Schizophrenia: Genetic Clues and Caveats

By Bower, Bruce | Science News, November 12, 1988 | Go to article overview

Schizophrenia: Genetic Clues and Caveats


Bower, Bruce, Science News


Schizophrenia: Genetic Clues and Caveats

For the first time, scientists have obtained evidence that a specific chromosome mutation contains a gene predisposing its bearers to schizophrenia and closely related mental disorders. In the Nov. 10 NATURE, psychiatrist Robin Sherrington of the University of London, England, and his colleagues say schizophrenia in seven Icelandic and English families is associated with inheriting a specific region of chromosome 5, indicating the presence of a gene influencing the occurrence of the disorder.

Another study in the same NATURE indicates, however, that schizophrenia is too complex to result from a single gene. Psychiatrist James L. Kennedy of Yale University and his co-workers report that the same region of chromosome 5 is unrelated to schizophrenia in several generations of a large Swedish family. The researchers suggest there may be several genes, each causing a different biochemical abnormality, that together result in a "final common pathway" to schizophrenia.

Although researchers cannot yet apply the findings to schizophrenics in general, who represent about 1 percent of the world's population, the new data "have broken the ice concerning the genetic mapping of schizophrenia," writes Eric S. Lander of Harvard University in a comment accompanying the reports.

Further information on how the specific chromosome 5 region relates to the inheritance of schizophrenia will come from studies underway at the National Institute of Mental Health (NIMH) in Bethesda, Md., and the University of Utah in Salt Lake City. Tentative results from four families with a large number of schizophrenic members do not suggest a "predisposition" gene lies in the identified chromosome 5 area, says psychiatrist Elliot S. Gershon, director of the NIMH project. Conclusive genetic data on several similar families in Utah will be available in a month or two, adds study director William Byerley.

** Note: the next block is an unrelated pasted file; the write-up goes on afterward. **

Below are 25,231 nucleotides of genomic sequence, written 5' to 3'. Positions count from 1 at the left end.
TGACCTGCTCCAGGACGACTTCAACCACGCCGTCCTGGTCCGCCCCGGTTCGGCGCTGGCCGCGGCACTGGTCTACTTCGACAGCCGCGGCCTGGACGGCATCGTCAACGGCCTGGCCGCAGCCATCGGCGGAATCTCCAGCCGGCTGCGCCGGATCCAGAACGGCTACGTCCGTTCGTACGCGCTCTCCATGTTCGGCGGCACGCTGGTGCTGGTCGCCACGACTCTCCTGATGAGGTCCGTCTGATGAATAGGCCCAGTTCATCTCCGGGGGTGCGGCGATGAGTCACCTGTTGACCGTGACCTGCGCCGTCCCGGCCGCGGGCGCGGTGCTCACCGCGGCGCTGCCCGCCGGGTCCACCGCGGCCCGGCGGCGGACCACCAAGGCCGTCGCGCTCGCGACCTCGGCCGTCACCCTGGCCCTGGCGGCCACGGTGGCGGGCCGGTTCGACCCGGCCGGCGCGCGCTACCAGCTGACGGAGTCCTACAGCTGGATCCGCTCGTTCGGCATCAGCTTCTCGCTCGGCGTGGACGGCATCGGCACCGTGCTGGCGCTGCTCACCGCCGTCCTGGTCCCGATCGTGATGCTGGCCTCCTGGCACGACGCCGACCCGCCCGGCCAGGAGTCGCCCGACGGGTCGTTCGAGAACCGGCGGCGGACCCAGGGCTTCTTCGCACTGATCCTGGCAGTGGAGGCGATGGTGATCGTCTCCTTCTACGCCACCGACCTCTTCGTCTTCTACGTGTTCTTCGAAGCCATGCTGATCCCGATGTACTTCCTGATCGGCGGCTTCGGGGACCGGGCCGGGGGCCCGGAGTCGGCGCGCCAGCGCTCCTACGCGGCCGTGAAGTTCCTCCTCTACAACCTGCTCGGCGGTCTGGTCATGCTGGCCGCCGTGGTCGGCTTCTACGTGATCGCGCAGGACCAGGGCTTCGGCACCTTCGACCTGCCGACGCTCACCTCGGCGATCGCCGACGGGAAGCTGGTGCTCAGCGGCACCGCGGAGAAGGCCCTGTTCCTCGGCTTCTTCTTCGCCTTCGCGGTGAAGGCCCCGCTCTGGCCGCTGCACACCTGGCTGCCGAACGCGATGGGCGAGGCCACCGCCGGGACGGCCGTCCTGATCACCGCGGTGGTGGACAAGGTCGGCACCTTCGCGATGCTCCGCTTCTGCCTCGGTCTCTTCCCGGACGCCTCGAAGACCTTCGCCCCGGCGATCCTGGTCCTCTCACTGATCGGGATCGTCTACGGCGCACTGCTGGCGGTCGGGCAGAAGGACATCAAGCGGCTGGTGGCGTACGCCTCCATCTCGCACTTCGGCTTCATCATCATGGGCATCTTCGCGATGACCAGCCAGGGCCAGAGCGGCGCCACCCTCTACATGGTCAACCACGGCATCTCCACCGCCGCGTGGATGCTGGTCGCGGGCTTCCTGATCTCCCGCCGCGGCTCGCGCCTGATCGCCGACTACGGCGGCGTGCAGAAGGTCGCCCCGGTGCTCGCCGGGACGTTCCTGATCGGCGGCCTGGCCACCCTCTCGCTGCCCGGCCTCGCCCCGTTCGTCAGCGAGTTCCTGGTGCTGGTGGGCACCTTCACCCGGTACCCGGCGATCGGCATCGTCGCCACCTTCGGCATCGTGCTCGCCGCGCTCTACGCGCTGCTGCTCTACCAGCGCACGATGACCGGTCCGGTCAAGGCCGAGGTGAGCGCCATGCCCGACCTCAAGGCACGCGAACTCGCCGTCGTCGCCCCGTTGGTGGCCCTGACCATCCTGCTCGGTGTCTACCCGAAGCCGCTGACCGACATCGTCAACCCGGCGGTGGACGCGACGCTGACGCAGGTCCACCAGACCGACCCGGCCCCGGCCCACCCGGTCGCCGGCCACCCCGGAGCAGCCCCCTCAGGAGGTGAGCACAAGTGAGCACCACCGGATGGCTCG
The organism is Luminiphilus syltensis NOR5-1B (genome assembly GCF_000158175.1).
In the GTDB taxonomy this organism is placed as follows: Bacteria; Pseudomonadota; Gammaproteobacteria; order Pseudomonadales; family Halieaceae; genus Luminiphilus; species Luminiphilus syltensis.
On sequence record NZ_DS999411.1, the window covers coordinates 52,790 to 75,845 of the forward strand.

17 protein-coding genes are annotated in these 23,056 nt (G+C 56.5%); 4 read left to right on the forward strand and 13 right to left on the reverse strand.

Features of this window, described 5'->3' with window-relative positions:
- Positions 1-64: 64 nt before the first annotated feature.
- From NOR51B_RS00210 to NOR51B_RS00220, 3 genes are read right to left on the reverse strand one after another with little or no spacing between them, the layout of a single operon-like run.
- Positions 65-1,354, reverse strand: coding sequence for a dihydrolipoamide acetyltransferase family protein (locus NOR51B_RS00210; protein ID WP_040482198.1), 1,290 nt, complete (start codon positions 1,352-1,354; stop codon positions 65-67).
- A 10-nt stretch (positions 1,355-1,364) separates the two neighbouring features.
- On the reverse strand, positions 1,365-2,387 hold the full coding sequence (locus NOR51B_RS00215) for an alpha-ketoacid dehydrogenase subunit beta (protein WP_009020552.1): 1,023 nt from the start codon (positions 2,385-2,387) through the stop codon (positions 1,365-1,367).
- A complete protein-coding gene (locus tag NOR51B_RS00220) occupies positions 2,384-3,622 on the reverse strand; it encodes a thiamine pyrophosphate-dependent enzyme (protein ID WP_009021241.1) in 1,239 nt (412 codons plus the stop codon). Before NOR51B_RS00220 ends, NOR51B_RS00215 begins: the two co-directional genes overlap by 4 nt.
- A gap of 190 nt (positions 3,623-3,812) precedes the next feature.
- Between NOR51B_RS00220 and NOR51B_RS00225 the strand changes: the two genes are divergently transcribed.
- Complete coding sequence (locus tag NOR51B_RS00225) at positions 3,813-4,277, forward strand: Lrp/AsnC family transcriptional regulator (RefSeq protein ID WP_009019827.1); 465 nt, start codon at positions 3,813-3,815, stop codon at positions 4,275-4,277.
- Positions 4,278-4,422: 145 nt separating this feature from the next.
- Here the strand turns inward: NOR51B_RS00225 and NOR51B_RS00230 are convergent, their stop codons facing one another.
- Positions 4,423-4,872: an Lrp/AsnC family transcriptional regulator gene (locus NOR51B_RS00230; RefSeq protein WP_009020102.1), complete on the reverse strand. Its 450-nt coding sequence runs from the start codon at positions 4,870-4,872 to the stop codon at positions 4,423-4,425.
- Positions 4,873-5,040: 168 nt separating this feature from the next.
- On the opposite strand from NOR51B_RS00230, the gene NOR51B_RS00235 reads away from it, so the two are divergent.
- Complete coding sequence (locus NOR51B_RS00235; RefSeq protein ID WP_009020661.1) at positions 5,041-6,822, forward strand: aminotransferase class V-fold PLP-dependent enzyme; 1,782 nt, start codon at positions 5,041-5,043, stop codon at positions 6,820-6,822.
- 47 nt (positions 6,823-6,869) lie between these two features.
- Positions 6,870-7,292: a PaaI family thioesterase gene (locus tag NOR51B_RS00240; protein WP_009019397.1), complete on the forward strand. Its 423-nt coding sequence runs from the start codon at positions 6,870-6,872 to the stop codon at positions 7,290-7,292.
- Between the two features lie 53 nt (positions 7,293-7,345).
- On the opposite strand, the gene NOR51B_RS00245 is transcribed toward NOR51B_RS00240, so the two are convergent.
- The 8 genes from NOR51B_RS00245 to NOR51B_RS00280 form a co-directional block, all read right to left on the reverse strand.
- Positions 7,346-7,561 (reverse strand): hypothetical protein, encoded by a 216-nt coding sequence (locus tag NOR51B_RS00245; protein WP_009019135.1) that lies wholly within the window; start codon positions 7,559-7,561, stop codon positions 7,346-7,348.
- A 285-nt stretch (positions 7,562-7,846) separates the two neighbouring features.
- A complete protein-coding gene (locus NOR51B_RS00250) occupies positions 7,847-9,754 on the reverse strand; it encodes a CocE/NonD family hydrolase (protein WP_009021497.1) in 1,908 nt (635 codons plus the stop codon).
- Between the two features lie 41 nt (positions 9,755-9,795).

In general, schizophrenia refers to a severe fragmentation of thought, emotion and behavior, often accompanied by delusions, hallucinations, apathy and an inability to take care of one's basic needs. Sherrington and his colleagues studied five Icelandic and two English families. Among a total of 104 individuals, 39 suffered from some form of schizophrenia, such as paranoid schizophrenia. Another five persons had a related disorder, called schizoid personality disorder, in which social relationships are shunned and strong emotions are rarely experienced. An additional 10 subjects had mental disorders unrelated to schizophrenia, such as severe depression.

The researchers took blood samples from each family member and isolated the DNA, which carries the entire human genetic code. …

The rest of this article is only available to active members of Questia

Sign up now for a free, 1-day trial and receive full access to:

  • Questia's entire collection
  • Automatic bibliography creation
  • More helpful research tools like notes, citations, and highlights
  • Ad-free environment

Already a member? Log in now.

Notes for this article

Add a new note